According to the official NFL record book, the most sacks ever for a player in appearances in Super Bowls belongs to Hall of Famer Charles Haley and future Hall of Famer Von Miller with 4.5 each.
Combined, the two have seven Super Bowl championships.
What if I told you though that one player in the pre-sack era unofficially had four in one game — and five total in Super Bowl appearances, unofficially holding the record? What if I also told you that player wasn’t in the Hall of Fame and hasn’t been a finalist since 2006?
That player? Pittsburgh Steelers’ great L.C. Greenwood.
Reading those few sentences above, many of you probably knew who I was talking about right away, especially if you read my piece over the weekend making the case of Greenwood to get into the Pro Football Hall of Fame.
Seeing the reaction the piece generated and the overall attention that I received for seemingly starting the Greenwood movement for the Hall of Fame through the senior committee, I decided to dedicate a film room piece to Greenwood’s four-sack effort in the 21-17 win over the Dallas Cowboys at the Orange Bowl in Miami in Super Bowl X on January 18, 1976.
No player in the history of the NFL has had four sacks on the biggest stage in the Super Bowl — officially. Of course, sacks didn’t become an official stat until 1982, which was one year after Greenwood called it a career.
That day in Miami though, Greenwood dominated from start to finish, pairing with “Mean” Joe Greene, Dwight White and Ernie Holmes to live in the Dallas backfield, harassing Roger Staubach throughout the afternoon, leading to the win, claiming the second straight Super Bowl title for the black and gold.
When I say right from the start with Greenwood in Super Bowl X, I truly mean it.
On the first play from scrimmage offensively for the Cowboys, head coach Tom Landry dialed up a naked bootleg for Staubach off of play action. Greenwood was waiting for it, sacking the future Cowboys’ Hall of Fame quarterback, forcing a fumble in the process. Dallas recovered the fumble though, avoiding a mistake early on.
Turns out, this would be the easiest sack of the day for Greenwood, as he was unblocked on the play and just had to run straight upfield to get into the path of Staubach for the sack. The fact he was able to punch the football out with his right hand in the process of sacking Staubach sure was special.
After sacking Staubach on the first play of the game, Greenwood was rather quiet through the rest of the first quarter, recording just one other tackle on a five-yard run by Robert Newhouse. Greenwood found his game in the second quarter though, thanks to a well-timed, well-executed stunt with Greene on second and 13 from the Pittsburgh 23-yard line.
The stunt allowed Greenwood to loop behind Greene, knifing into the Dallas backfield between center and guard to get a free shot at Staubach. In the process, Greenwood dislodged Staubach’s helmet some, leading to Staubach barking at the official looking for a flag. Yes, even then quarterbacks looked for flags, believe it or not.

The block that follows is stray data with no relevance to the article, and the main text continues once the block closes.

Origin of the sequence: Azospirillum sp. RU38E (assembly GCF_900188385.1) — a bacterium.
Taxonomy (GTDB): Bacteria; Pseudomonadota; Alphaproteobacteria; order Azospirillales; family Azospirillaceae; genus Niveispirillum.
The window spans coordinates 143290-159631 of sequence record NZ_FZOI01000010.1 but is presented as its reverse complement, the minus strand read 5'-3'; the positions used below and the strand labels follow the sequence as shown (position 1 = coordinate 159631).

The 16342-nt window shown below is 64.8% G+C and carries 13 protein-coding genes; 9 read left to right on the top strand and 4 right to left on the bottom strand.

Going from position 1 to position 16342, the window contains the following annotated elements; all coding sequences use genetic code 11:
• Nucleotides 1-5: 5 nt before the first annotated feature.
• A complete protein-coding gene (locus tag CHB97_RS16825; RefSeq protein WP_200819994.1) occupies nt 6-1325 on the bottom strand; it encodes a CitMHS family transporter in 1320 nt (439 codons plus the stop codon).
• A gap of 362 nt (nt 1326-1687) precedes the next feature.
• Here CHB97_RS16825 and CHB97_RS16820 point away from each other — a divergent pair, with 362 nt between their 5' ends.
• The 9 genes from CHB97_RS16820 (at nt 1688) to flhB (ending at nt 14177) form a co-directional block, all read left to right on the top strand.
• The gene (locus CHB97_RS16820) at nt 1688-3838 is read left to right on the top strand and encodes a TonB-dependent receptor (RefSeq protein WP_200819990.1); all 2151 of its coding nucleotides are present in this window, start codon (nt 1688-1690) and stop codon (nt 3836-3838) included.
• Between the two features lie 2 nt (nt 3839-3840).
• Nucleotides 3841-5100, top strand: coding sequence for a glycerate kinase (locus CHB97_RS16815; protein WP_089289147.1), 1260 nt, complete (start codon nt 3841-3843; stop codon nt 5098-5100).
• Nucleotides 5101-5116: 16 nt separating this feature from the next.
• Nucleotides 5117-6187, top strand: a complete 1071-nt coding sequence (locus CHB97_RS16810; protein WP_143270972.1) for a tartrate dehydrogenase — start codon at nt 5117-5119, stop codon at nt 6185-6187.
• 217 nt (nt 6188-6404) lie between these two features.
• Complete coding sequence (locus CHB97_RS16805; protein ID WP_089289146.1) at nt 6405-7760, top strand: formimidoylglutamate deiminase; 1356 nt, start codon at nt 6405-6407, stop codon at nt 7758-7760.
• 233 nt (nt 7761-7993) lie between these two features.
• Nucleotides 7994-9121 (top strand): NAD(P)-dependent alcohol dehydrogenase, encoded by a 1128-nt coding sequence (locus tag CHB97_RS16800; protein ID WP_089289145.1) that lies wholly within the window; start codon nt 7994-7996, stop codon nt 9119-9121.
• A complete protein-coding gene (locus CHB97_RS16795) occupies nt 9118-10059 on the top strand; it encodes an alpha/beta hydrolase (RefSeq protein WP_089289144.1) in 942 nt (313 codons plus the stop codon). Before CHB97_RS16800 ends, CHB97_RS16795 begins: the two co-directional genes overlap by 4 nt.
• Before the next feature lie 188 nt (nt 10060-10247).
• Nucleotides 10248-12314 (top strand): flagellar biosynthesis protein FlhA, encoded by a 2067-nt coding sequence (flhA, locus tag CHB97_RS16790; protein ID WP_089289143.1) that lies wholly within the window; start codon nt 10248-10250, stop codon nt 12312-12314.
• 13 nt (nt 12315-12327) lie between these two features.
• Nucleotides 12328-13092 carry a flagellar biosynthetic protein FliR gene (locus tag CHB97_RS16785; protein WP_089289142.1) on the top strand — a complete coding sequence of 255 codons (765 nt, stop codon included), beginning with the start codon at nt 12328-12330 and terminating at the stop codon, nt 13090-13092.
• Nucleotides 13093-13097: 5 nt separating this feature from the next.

Following Greenwood’s sack of Staubach to set up a third and 25, the Steelers got to the Dallas star again as Ernie Holmes raced in, swarming Staubach for al loss of 10, setting up a Dallas punt.
As the Steelers’ offense couldn’t finish off drives, and kicker Roy Gerela missed two field goals to keep the Steelers behind 10-7, the Steel Curtain continued to stand tall. Early in the fourth quarter, Greenwood got home for his third sack of the game.
Much like his first sack of the game, it wasn’t one to truly write home about for Greenwood. Still, a sack is a sack, even if it truly wasn’t considered one back in 1976.
Greenwood did a great job staying patient for his third sack, spying Staubach in the pocket as White and Holmes chased the Dallas star all over the place. Eventually, Greenwood cleaned it up for a three-yard loss, forcing a punt, that resulted in a safety for the Steelers, giving them the spark they needed.
Trailing 10-9 and receiving the football after the safety, the Steelers went on to drive down the field against the Cowboys and take a 12-10 lead with 9:05 left in the fourth quarter on a 36-yard field goal from Gerela. Two plays later, Staubach was picked off for the second time in the game as Mike Wagner intercepted a pass intended for Drew Pearson.
Four plays after the interception, Gerela kicked an 18-yard field goal for a 15-10 lead.
Greenwood came up big one final time on the ensuing Dallas possession, chasing down Staubach in the pocket for a nine-yard loss and his fourth sack of the game, setting up a third and 15 that eventually led to another punt, setting up Steelers’ quarterback Terry Bradshaw’s 64-yard touchdown pass to Lynn Swann, all but putting Super Bowl X away for the black and gold.
That day, Greenwood was truly a dominant force. On top of his four sacks, he recorded three tackles against the run. White and Steve Furness also recorded sacks of Staubach on the day as the Steel Curtain got to the flashy Dallas quarterback seven times on the afternoon, holding him to just 204 passing yards, two touchdowns and three interceptions, while also holding the Dallas rushing attack to just 108 total yards on 31 carries.
Talk about a display of dominance.
With his individual performance in Super Bowl X, along with his overall career numbers, there’s simply no reason L.C. Greenwood shouldn’t be in the Pro Football Hall of Fame. It was a gross oversight from the senior committee to not include him in the semifinalists for the Class of 2023, especially when putting a name like Jim Marshall ahead of him.